Queer, young, and woman of color seem to be the only terms people use to describe restaurant critic Soleil Ho. She’s all those things. But she’s also just one imperfect human trying to live out her values at work.
Last December, chef Soleil Ho got a new job, one that put a spotlight on her work. She was named restaurant critic at the San Francisco Chronicle, taking over for Michael Bauer, who retired after 32 years.
In just a few months on the job Soleil's gotten a lot of attention for breaking a lot of the old restaurant critic rules. One of her early columns was entitled, “Words you’ll never see me use in restaurant reviews.” She said she wouldn’t compare food to crack or call it addictive because those terms make light of really serious issues. She wouldn’t talk about guilt because you shouldn’t feel guilty for eating. And she wouldn’t call restaurants authentic, writing,
“I find that the impulse to use the word comes from a place of assumed expertise: I know that a rendition of a dish is authentic because I can differentiate the real stuff from fakery. But if we’re to assume that food is an art, can’t we allow it to change its shape?”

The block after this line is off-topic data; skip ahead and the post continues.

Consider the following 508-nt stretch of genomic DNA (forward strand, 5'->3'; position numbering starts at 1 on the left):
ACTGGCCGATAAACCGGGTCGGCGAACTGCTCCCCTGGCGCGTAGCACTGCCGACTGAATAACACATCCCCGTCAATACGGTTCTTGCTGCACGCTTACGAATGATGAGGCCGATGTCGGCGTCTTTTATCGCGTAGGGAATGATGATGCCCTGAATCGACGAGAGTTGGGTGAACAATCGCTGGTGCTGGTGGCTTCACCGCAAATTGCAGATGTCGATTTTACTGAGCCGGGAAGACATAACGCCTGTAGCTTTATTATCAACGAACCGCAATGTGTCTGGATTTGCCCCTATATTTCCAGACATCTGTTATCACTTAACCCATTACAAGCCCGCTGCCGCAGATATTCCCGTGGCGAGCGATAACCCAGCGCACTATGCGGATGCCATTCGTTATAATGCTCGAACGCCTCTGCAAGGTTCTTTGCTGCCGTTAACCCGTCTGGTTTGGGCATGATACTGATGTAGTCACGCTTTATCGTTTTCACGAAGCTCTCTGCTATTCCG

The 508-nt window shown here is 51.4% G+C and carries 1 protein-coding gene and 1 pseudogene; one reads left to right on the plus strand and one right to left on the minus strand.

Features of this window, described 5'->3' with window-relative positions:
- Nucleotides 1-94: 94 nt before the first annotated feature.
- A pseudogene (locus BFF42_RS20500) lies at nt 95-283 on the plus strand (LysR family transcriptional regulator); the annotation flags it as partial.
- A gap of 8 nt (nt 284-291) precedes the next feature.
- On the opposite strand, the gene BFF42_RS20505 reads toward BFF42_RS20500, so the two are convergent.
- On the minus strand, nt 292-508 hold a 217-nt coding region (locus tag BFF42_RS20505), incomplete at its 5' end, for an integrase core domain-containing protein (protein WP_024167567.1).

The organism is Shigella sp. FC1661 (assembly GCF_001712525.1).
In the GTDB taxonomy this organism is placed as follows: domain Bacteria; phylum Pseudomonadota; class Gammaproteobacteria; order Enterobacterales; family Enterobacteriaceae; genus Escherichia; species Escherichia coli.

The changes don't stop there. Soleil is open about her inexperience with certain cuisines. She's dispensed of anonymity. And she's considering factors like resisting gentrification to rank the San Francisco area's Top 100 Restaurants. You can see that list here.
But what is it like to have so much scrutiny and responsibility on your shoulders? What if you fail to live up to people's expectations?
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Interstitial music in this episode from Black Label Music:
- "Can You Dig It" by Cullen Fitzpatrick
- "Party Hop" by Jack Ventimiglia
- "Rooftop Instrumental" by Erick Anderson
Photo: Courtesy of Soleil Ho. Photo credit: Wendy Xu.